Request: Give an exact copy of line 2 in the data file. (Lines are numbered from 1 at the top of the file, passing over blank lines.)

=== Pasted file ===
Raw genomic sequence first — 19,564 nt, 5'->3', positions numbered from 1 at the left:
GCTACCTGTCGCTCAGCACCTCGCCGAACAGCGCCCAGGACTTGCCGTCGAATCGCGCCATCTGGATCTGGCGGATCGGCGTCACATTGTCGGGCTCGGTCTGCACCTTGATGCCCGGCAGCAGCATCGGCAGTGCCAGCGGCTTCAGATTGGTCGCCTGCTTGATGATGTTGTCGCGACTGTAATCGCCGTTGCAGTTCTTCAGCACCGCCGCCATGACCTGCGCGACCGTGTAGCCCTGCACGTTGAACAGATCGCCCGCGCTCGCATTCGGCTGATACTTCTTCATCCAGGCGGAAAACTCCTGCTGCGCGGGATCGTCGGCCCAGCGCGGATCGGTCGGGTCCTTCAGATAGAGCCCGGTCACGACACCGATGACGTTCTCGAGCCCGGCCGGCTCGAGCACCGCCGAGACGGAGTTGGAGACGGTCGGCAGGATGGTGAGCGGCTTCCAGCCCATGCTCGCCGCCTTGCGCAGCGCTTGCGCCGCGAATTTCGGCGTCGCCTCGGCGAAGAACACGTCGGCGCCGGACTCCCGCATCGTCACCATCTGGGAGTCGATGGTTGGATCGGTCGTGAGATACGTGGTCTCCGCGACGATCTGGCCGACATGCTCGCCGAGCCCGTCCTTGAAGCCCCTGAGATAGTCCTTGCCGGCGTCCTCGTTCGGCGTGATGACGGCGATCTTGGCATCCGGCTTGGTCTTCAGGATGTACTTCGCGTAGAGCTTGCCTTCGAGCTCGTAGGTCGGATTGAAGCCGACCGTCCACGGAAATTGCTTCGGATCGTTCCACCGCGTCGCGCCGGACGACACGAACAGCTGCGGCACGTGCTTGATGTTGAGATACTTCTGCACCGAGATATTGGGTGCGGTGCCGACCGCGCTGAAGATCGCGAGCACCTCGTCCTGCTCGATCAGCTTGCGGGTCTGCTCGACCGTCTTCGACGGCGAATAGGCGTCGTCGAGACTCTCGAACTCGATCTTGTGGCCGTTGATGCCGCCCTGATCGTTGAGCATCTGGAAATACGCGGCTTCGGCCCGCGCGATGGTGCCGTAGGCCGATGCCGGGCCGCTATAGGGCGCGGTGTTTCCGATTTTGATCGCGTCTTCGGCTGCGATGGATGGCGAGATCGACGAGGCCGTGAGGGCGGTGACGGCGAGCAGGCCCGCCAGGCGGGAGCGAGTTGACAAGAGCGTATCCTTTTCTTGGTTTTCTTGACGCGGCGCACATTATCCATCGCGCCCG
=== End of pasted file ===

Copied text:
GCTACCTGTCGCTCAGCACCTCGCCGAACAGCGCCCAGGACTTGCCGTCGAATCGCGCCATCTGGATCTGGCGGATCGGCGTCACATTGTCGGGCTCGGTCTGCACCTTGATGCCCGGCAGCAGCATCGGCAGTGCCAGCGGCTTCAGATTGGTCGCCTGCTTGATGATGTTGTCGCGACTGTAATCGCCGTTGCAGTTCTTCAGCACCGCCGCCATGACCTGCGCGACCGTGTAGCCCTGCACGTTGAACAGATCGCCCGCGCTCGCATTCGGCTGATACTTCTTCATCCAGGCGGAAAACTCCTGCTGCGCGGGATCGTCGGCCCAGCGCGGATCGGTCGGGTCCTTCAGATAGAGCCCGGTCACGACACCGATGACGTTCTCGAGCCCGGCCGGCTCGAGCACCGCCGAGACGGAGTTGGAGACGGTCGGCAGGATGGTGAGCGGCTTCCAGCCCATGCTCGCCGCCTTGCGCAGCGCTTGCGCCGCGAATTTCGGCGTCGCCTCGGCGAAGAACACGTCGGCGCCGGACTCCCGCATCGTCACCATCTGGGAGTCGATGGTTGGATCGGTCGTGAGATACGTGGTCTCCGCGACGATCTGGCCGACATGCTCGCCGAGCCCGTCCTTGAAGCCCCTGAGATAGTCCTTGCCGGCGTCCTCGTTCGGCGTGATGACGGCGATCTTGGCATCCGGCTTGGTCTTCAGGATGTACTTCGCGTAGAGCTTGCCTTCGAGCTCGTAGGTCGGATTGAAGCCGACCGTCCACGGAAATTGCTTCGGATCGTTCCACCGCGTCGCGCCGGACGACACGAACAGCTGCGGCACGTGCTTGATGTTGAGATACTTCTGCACCGAGATATTGGGTGCGGTGCCGACCGCGCTGAAGATCGCGAGCACCTCGTCCTGCTCGATCAGCTTGCGGGTCTGCTCGACCGTCTTCGACGGCGAATAGGCGTCGTCGAGACTCTCGAACTCGATCTTGTGGCCGTTGATGCCGCCCTGATCGTTGAGCATCTGGAAATACGCGGCTTCGGCCCGCGCGATGGTGCCGTAGGCCGATGCCGGGCCGCTATAGGGCGCGGTGTTTCCGATTTTGATCGCGTCTTCGGCTGCGATGGATGGCGAGATCGACGAGGCCGTGAGGGCGGTGACGGCGAGCAGGCCCGCCAGGCGGGAGCGAGTTGACAAGAGCGTATCCTTTTCTTGGTTTTCTTGACGCGGCGCACATTATCCATCGCGCCCG